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MTV: Apple Working On Bringing Independent Labels To iTunes Music Store

MTV: Apple Working On Bringing Independent Labels To iTunes Music Store

by , 11:00 AM EDT, June 4th, 2003

Apple has invited what MTV says is hundreds of independent label reps to a meeting and demonstration of the iTunes Music Store (iMS). The music network's online news outlet says that Apple wants to bring the independent labels, or indies, onboard, and that many of the labels are very interested.

Apple currently offers music from what the industry often calls the Big Five, Sony, Universal, EMI, Warner Brothers, and the Bertelsmann Music Group (BMG). These labels control almost all of today's major acts, as well as back catalogs of what could be millions of songs. Independent labels are smaller labels with a greater or lesser degree of influence, but with tens of thousands of bands signed up. Music produced by independent labels is often outside the mainstream, representing a much wider array of styles, tastes, talent, and sounds than the majors tend to offer.

From the MTV article:

"The plan was to go out of the gate with the five major labels, but there's always been an interest in expanding the store beyond that," an Apple spokesperson said.

Senior iTunes music store staffers will show the label reps how the store runs and they'll perform some hands-on demos, though it is unclear whether Apple boss Steve Jobs will attend. The spokesperson declined to specify which, or how many, labels were invited to the meeting.

One label president who has already booked his flight is Sub Pop co-founder Jonathan Poneman. "I'm very interested in this as the owner of a label," Poneman said. "The Apple store is accessible, well organized and attractive. I wouldn't miss this for the world."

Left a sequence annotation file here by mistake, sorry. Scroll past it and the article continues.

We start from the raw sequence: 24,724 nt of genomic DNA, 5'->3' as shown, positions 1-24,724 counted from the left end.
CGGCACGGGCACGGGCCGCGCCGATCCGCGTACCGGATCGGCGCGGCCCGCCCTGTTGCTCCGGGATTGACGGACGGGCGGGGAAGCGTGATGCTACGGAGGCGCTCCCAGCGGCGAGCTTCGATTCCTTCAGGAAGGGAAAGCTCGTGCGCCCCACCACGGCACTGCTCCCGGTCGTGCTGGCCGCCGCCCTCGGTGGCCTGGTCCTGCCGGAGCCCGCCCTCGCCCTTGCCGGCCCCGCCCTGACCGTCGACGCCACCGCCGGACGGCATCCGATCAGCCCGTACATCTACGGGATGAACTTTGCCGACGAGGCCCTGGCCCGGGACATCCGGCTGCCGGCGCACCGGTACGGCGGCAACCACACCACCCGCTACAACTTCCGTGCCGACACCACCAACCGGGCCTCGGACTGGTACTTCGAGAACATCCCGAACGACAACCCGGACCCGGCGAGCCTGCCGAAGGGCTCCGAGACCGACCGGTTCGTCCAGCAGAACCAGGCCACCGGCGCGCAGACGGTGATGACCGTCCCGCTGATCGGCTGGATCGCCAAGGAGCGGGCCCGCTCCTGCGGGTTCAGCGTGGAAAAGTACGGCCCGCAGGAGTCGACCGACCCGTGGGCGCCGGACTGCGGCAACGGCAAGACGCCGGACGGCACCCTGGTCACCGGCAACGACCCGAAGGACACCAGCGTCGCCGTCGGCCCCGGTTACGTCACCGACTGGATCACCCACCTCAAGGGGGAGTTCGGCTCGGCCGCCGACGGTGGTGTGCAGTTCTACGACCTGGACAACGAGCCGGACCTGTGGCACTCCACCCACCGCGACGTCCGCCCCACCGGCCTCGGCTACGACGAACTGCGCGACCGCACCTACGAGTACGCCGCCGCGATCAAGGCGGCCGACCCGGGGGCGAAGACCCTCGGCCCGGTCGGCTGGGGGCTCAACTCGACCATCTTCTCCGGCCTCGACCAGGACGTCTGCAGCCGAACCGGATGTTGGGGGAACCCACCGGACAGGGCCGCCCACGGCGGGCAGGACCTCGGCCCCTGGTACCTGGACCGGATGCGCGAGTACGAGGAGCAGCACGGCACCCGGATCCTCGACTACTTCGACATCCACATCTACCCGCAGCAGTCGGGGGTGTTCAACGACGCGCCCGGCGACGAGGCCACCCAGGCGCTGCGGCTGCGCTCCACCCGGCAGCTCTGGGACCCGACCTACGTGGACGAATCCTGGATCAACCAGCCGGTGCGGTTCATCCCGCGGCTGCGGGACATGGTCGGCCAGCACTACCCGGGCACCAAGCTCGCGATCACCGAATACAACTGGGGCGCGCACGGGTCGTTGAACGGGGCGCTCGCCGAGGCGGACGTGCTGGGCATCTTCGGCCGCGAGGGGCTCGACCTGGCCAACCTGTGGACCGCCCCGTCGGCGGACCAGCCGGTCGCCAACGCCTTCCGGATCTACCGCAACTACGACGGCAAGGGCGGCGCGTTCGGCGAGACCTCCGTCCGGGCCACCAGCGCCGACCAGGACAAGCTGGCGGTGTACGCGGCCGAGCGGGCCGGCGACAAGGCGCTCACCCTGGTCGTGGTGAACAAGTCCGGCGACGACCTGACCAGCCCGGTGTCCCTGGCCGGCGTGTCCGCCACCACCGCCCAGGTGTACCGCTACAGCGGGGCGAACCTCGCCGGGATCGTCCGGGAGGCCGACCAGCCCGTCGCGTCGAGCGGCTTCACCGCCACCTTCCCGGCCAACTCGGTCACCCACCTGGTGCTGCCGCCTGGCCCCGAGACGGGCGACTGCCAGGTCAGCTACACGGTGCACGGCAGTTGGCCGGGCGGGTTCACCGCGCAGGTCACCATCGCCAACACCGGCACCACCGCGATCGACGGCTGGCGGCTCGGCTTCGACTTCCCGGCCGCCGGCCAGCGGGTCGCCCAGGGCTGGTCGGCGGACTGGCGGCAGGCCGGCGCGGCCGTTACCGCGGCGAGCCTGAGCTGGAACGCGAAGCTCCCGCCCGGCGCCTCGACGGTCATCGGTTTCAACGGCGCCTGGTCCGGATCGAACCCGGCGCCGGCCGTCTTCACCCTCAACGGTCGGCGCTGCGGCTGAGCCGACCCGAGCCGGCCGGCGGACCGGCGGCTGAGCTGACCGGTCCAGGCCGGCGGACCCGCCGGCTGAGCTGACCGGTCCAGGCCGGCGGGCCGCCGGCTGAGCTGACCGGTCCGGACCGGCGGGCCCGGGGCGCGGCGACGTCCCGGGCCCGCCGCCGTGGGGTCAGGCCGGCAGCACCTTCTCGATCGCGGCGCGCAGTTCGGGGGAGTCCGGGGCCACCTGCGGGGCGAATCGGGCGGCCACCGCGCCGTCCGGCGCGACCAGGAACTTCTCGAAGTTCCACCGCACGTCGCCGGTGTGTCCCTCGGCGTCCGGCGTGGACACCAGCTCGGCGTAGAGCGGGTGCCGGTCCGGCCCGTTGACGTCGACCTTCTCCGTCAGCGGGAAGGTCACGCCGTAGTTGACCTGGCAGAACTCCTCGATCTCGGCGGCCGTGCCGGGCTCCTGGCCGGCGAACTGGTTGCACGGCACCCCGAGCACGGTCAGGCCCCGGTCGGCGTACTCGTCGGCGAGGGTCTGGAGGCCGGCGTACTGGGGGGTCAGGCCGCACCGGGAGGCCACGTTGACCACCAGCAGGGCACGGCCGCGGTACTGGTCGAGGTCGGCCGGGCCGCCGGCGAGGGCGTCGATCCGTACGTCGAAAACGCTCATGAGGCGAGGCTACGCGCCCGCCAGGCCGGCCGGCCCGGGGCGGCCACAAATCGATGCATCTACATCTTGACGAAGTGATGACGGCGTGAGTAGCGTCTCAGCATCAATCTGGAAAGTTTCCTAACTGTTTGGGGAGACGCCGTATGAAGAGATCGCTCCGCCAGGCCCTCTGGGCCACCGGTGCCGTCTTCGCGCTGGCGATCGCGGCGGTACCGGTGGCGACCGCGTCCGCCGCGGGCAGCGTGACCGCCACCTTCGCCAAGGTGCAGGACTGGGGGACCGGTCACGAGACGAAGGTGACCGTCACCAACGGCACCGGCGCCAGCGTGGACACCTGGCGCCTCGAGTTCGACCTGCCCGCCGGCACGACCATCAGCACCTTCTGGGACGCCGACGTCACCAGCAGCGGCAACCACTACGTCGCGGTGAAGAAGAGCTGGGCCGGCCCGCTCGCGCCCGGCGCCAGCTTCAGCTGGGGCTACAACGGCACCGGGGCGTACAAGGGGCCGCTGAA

There is additional information about the meeting, and about industry, in the full story at MTV.

The Mac Observer Spin:

This is big, huge even. Apple had to have the Big Five onboard to launch the iMS, as the credibility of having the acts represented by those companies would make or break the iMS from the get-go. As we said in an editorial shortly after the iMS was launched, the real power from the iMS would lie in being able to represent independent labels and artists.

If the company can do so, that could well mark a shift in power in the music industry. One of the cornerstones of real power that the Big Five have is distribution, because that takes money and resources. Online distribution takes a lot less of either, with Apple providing much of both in the iMS. If independents can be offered on equal footing with the majors, there are a lot of smaller artists who will get exposure they could never have gotten before. For extended commentary on this subject, read the TMO column on the subject titled The Real Threat To Record Labels From The Apple Music Stores: Independence.

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